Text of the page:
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Danger of wildfires increases in valley

Courtesy of the Basalt Fire DepartmentBasalt firefighters and property owners helped contain a fire Friday morning in a tool shed at 1801 Cedar Drive. Firefighters initially were concerned about the flames spreading to the surrounding wildlands because conditions are so dry.
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Unusually dry conditions in the Roaring Fork Valley have spurred fire officials to take action to try to avoid wildland fires.

Eagle County Sheriff Joe Hoy restricted open burning Friday. That prohibits the traditional springtime activity of burning dried grass along fence lines and ditches, and torching brush piles.

The Aspen Fire Protection District also decided Friday morning it needed to take action.

“I have stopped all open burning for the weekend, at least,” said Fire Marshal Ed Van Walraven.

There were up to five permits issued for burns this weekend, but Van Walraven contacted the parties and asked them not to burn until further notice. Landowners who want to burn must get a permit, which is free and available online. It lets the office track burns and provides authorities with a contact person in case of problems.

Van Walraven said high winds and low humidity have sucked the moisture out of the soil and some vegetation, boosting the fire risk. High winds are expected in the central mountains of Colorado Saturday as a storm system moves in. The National Weather Service has issued a “fire weather watch” for western Colorado below snow line because of the high winds, low humidity and dry fuels.

Van Walraven said the open-burn ban in the Aspen fire district will be reassessed if the forecasted rain and snow materializes.

Three “close calls” with wildfires this week have Carbondale Fire Chief Ron Leach urging landowners in his district who want to burn brush or dried grasses to call his office first for a discussion about conditions.

Leach said fires started by humans triggered small brush fires Monday when strong winds blew through the valley. Conditions are already tinderbox-dry in his district, which includes parts of Pitkin and Garfield counties. With warm and dry weather forecast into April, Leach said he expects fire danger to increase.

“It’s awfully early in the year for us to see wildfire starts like this,” Leach said. “We are concerned about it.”

If asked by the sheriffs of the counties, Leach said he would recommend a ban on open fires. Eagle County’s restrictions on open burning mean that landowners who want to burn ditches, slash piles or dried out grasslands cannot do so in the sliver of Eagle County in the Basalt and El Jebel areas.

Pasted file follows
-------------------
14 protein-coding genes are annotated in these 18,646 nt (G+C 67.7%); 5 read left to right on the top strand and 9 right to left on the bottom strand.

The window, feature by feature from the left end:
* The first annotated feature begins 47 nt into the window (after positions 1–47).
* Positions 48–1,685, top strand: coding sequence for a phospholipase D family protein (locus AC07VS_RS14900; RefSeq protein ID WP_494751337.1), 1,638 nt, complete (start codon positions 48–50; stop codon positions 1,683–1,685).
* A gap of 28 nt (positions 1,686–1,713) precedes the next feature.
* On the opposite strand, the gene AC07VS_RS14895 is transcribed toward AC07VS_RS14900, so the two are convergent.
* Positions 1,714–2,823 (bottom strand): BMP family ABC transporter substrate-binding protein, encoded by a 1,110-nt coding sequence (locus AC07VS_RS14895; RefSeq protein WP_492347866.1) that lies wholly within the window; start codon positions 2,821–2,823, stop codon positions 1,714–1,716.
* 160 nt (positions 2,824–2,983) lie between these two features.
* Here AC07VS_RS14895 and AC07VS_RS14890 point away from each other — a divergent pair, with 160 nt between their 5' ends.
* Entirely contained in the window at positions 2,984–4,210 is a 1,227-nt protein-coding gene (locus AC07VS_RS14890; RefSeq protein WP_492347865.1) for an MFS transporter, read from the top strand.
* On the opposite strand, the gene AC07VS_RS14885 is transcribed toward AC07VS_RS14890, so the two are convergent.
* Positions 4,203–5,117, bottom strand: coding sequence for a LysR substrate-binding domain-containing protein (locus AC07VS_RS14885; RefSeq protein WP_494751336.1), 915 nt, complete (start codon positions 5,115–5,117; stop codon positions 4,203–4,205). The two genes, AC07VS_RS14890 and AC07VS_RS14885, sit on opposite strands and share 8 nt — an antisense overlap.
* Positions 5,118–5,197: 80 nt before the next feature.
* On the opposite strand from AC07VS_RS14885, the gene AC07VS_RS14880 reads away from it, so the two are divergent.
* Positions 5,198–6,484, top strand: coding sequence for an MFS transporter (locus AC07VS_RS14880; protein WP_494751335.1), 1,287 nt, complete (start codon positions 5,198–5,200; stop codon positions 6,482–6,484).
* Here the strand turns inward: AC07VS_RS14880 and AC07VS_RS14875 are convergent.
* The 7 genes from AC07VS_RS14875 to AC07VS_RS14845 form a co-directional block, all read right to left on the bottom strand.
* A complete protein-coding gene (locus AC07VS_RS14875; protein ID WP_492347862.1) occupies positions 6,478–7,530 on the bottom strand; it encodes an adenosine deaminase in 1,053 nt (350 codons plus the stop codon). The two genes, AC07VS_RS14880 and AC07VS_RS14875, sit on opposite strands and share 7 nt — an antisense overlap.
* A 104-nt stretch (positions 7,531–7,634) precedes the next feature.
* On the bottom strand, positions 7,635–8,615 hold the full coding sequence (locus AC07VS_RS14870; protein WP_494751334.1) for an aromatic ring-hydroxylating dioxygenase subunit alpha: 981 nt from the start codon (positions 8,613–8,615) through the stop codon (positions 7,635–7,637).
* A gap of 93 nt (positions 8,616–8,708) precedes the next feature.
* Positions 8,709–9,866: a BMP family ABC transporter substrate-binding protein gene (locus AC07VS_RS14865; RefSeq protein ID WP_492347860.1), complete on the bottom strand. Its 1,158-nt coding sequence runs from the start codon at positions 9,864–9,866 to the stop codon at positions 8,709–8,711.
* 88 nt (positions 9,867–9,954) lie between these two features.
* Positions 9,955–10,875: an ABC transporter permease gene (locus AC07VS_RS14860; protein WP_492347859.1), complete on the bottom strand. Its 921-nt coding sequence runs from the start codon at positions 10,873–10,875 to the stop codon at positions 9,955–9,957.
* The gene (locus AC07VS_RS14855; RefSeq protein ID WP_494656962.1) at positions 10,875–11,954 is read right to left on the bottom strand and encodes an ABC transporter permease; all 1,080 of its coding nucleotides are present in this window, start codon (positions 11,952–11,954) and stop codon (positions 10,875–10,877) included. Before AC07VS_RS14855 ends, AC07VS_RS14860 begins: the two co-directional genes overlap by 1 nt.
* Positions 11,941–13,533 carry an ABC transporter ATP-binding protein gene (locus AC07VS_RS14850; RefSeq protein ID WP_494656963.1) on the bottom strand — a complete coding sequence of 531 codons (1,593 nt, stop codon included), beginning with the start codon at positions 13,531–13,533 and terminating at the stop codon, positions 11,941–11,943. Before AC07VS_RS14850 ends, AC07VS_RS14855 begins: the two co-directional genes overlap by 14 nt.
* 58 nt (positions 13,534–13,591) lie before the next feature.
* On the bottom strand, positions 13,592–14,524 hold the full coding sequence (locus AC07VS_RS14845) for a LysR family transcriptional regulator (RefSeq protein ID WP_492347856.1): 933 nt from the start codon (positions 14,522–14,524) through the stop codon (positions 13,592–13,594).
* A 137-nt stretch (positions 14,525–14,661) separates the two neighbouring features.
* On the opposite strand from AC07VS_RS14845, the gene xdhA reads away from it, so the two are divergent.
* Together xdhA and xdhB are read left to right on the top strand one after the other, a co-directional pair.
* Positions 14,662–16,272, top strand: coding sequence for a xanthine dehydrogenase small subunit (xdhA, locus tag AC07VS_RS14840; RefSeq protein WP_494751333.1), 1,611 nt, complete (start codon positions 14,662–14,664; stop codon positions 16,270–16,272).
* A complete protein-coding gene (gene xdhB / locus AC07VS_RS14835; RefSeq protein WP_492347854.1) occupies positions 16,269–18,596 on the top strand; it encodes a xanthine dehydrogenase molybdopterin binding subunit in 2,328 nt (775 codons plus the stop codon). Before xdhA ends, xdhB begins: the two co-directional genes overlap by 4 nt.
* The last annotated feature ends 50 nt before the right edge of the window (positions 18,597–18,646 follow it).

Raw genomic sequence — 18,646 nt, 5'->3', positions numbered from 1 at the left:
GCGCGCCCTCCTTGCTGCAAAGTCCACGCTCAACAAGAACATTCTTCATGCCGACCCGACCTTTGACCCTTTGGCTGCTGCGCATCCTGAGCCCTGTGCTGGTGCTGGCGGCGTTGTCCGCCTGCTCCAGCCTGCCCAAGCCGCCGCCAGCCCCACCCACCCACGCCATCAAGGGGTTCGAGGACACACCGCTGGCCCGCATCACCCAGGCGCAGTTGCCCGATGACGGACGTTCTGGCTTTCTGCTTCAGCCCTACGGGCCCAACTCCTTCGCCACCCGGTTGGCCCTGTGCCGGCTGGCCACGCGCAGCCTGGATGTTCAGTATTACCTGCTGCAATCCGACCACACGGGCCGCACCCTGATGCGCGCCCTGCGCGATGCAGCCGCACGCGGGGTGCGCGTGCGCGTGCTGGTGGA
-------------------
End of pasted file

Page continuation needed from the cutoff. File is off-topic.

For now, burning is still allowed in Garfield and Pitkin counties. Leach said his staff wants to know landowners’ plans so they can discuss what the forecast looks like during intended burns. Leach is particularly concerned about alerting burners when high winds are expected.

Winds gusted above 40 mph Monday and scattered embers that started three brush fires in the Carbondale fire district. The source of one blaze was an apparent campfire in the pinon trees on a hillside overlooking River Valley Ranch. The fire wasn’t properly extinguished and the blowing embers caught three trees on fire. They were quickly doused by the fire department. The campers who had the fire were “totally reckless and irresponsible,” Leach said.

A second fire occurred in the Crystal River Valley when a landowner didn’t properly supervise the burning of a pile of cottonwood limbs and branches. Sparks blew across Highway 133 and ignited vegetation on wildlands, Leach said.

A third fire occurred that day when a “controlled burn” got out of control, Leach said.

In each case, Carbondale firefighters extinguished the fires before they spread far. Leach said each situation could have gotten out of control, so he’s concerned about open burning.

Basalt firefighters contended with their own close call Friday. A fire broke out in a tool shed at 1801 Cedar Drive and threatened to spread into the surrounding wildlands along a twisty, gravel mountain road. A patch of dry grass about 15 by 50 feet burned, but the landowners used garden hoses to contain the fire until Basalt firefighters arrived, said Basalt Deputy Fire Chief Brian Benton. It also was fortunate that winds were light at the time and that aspen trees were in the area.

“Aspen trees are like sponges. They just absorb” the flames without exploding, he said.

The fire was reported shortly before noon. Basalt initially requested mutual aid from the Aspen and Carbondale fire departments because of the risk of the fire spreading to wildlands. The mutual aid was canceled. Basalt Fire Department responded with 12 firefighters, three engines and one brush truck.

The cause of the fire was under investigation by the Eagle County Sheriff’s Office. The tool shed, estimated at 12-by-20 feet, was a loss.

scondon@aspentimes.com


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